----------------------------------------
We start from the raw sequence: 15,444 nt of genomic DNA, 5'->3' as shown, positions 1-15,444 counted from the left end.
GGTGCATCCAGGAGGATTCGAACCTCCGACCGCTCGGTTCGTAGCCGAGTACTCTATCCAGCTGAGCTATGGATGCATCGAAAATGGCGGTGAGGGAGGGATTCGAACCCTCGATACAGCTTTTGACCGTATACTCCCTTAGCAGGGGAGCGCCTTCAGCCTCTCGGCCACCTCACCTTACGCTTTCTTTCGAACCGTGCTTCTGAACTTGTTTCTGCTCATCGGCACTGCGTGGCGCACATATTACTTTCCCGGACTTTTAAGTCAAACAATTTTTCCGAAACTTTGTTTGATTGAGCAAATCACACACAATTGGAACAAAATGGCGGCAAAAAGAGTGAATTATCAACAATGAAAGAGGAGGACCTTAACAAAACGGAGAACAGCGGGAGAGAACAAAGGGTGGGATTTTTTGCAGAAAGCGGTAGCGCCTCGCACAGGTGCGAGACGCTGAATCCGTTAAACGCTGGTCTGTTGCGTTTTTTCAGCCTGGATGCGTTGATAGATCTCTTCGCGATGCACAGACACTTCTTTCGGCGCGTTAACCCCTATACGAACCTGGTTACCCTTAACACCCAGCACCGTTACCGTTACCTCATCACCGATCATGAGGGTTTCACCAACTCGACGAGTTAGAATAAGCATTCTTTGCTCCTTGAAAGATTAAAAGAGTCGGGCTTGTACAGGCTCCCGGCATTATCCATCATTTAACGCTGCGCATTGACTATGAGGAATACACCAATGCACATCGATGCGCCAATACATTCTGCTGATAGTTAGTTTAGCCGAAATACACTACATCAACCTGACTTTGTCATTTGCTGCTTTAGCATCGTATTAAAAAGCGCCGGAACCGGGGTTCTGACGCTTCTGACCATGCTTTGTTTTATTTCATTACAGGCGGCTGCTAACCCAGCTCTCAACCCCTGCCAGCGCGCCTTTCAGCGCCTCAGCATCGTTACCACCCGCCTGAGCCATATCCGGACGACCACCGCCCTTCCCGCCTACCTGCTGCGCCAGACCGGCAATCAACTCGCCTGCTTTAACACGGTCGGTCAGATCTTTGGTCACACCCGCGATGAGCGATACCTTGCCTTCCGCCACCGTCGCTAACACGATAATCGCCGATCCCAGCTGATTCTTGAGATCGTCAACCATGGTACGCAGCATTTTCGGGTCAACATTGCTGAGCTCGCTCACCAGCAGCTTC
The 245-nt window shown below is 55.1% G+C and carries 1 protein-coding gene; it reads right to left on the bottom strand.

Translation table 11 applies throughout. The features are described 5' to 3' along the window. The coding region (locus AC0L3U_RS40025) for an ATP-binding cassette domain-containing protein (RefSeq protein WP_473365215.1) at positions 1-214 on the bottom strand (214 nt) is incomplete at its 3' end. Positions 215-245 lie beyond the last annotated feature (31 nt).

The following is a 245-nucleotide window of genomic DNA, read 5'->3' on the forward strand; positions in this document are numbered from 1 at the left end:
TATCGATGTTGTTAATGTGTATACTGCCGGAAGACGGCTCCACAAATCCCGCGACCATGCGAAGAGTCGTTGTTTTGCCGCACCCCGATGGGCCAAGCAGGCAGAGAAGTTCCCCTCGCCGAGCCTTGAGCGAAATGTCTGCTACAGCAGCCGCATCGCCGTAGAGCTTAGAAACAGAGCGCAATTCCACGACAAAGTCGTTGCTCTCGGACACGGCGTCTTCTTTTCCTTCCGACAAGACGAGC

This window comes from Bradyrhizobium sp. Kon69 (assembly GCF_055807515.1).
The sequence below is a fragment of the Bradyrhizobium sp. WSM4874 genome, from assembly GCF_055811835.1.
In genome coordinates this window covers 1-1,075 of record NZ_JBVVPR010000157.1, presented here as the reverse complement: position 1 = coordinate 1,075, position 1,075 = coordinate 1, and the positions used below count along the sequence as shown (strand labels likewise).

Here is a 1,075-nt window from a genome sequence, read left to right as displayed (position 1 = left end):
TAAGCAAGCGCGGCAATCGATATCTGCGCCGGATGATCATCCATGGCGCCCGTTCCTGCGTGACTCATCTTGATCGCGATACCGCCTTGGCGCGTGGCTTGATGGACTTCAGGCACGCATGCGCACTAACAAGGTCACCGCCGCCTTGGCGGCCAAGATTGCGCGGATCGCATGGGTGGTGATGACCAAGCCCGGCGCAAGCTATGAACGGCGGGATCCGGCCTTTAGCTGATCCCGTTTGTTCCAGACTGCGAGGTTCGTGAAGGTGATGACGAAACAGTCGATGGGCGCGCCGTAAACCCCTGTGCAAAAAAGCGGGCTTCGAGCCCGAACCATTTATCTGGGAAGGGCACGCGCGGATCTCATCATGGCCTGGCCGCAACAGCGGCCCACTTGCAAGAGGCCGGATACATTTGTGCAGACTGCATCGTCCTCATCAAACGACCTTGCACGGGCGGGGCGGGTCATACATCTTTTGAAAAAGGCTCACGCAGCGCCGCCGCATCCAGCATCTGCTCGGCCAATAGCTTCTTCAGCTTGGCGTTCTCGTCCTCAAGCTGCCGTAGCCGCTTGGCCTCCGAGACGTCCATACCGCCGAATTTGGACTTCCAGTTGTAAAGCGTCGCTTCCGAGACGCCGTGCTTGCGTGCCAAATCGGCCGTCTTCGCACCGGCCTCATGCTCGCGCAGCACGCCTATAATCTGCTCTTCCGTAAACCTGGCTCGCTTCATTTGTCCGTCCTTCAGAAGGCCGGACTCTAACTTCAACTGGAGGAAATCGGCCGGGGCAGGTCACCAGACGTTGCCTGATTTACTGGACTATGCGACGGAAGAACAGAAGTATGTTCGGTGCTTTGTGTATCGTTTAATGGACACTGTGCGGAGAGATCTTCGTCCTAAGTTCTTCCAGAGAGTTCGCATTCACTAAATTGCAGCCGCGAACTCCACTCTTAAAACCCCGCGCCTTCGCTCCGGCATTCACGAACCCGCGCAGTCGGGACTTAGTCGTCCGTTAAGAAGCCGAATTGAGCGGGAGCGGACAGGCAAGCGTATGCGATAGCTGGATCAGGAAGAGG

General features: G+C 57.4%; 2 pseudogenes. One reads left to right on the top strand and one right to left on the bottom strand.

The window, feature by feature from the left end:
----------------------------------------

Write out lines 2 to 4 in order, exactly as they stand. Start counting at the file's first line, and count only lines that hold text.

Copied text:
GGTGCATCCAGGAGGATTCGAACCTCCGACCGCTCGGTTCGTAGCCGAGTACTCTATCCAGCTGAGCTATGGATGCATCGAAAATGGCGGTGAGGGAGGGATTCGAACCCTCGATACAGCTTTTGACCGTATACTCCCTTAGCAGGGGAGCGCCTTCAGCCTCTCGGCCACCTCACCTTACGCTTTCTTTCGAACCGTGCTTCTGAACTTGTTTCTGCTCATCGGCACTGCGTGGCGCACATATTACTTTCCCGGACTTTTAAGTCAAACAATTTTTCCGAAACTTTGTTTGATTGAGCAAATCACACACAATTGGAACAAAATGGCGGCAAAAAGAGTGAATTATCAACAATGAAAGAGGAGGACCTTAACAAAACGGAGAACAGCGGGAGAGAACAAAGGGTGGGATTTTTTGCAGAAAGCGGTAGCGCCTCGCACAGGTGCGAGACGCTGAATCCGTTAAACGCTGGTCTGTTGCGTTTTTTCAGCCTGGATGCGTTGATAGATCTCTTCGCGATGCACAGACACTTCTTTCGGCGCGTTAACCCCTATACGAACCTGGTTACCCTTAACACCCAGCACCGTTACCGTTACCTCATCACCGATCATGAGGGTTTCACCAACTCGACGAGTTAGAATAAGCATTCTTTGCTCCTTGAAAGATTAAAAGAGTCGGGCTTGTACAGGCTCCCGGCATTATCCATCATTTAACGCTGCGCATTGACTATGAGGAATACACCAATGCACATCGATGCGCCAATACATTCTGCTGATAGTTAGTTTAGCCGAAATACACTACATCAACCTGACTTTGTCATTTGCTGCTTTAGCATCGTATTAAAAAGCGCCGGAACCGGGGTTCTGACGCTTCTGACCATGCTTTGTTTTATTTCATTACAGGCGGCTGCTAACCCAGCTCTCAACCCCTGCCAGCGCGCCTTTCAGCGCCTCAGCATCGTTACCACCCGCCTGAGCCATATCCGGACGACCACCGCCCTTCCCGCCTACCTGCTGCGCCAGACCGGCAATCAACTCGCCTGCTTTAACACGGTCGGTCAGATCTTTGGTCACACCCGCGATGAGCGATACCTTGCCTTCCGCCACCGTCGCTAACACGATAATCGCCGATCCCAGCTGATTCTTGAGATCGTCAACCATGGTACGCAGCATTTTCGGGTCAACATTGCTGAGCTCGCTCACCAGCAGCTTC
The 245-nt window shown below is 55.1% G+C and carries 1 protein-coding gene; it reads right to left on the bottom strand.

Translation table 11 applies throughout. The features are described 5' to 3' along the window. The coding region (locus AC0L3U_RS40025) for an ATP-binding cassette domain-containing protein (RefSeq protein WP_473365215.1) at positions 1-214 on the bottom strand (214 nt) is incomplete at its 3' end. Positions 215-245 lie beyond the last annotated feature (31 nt).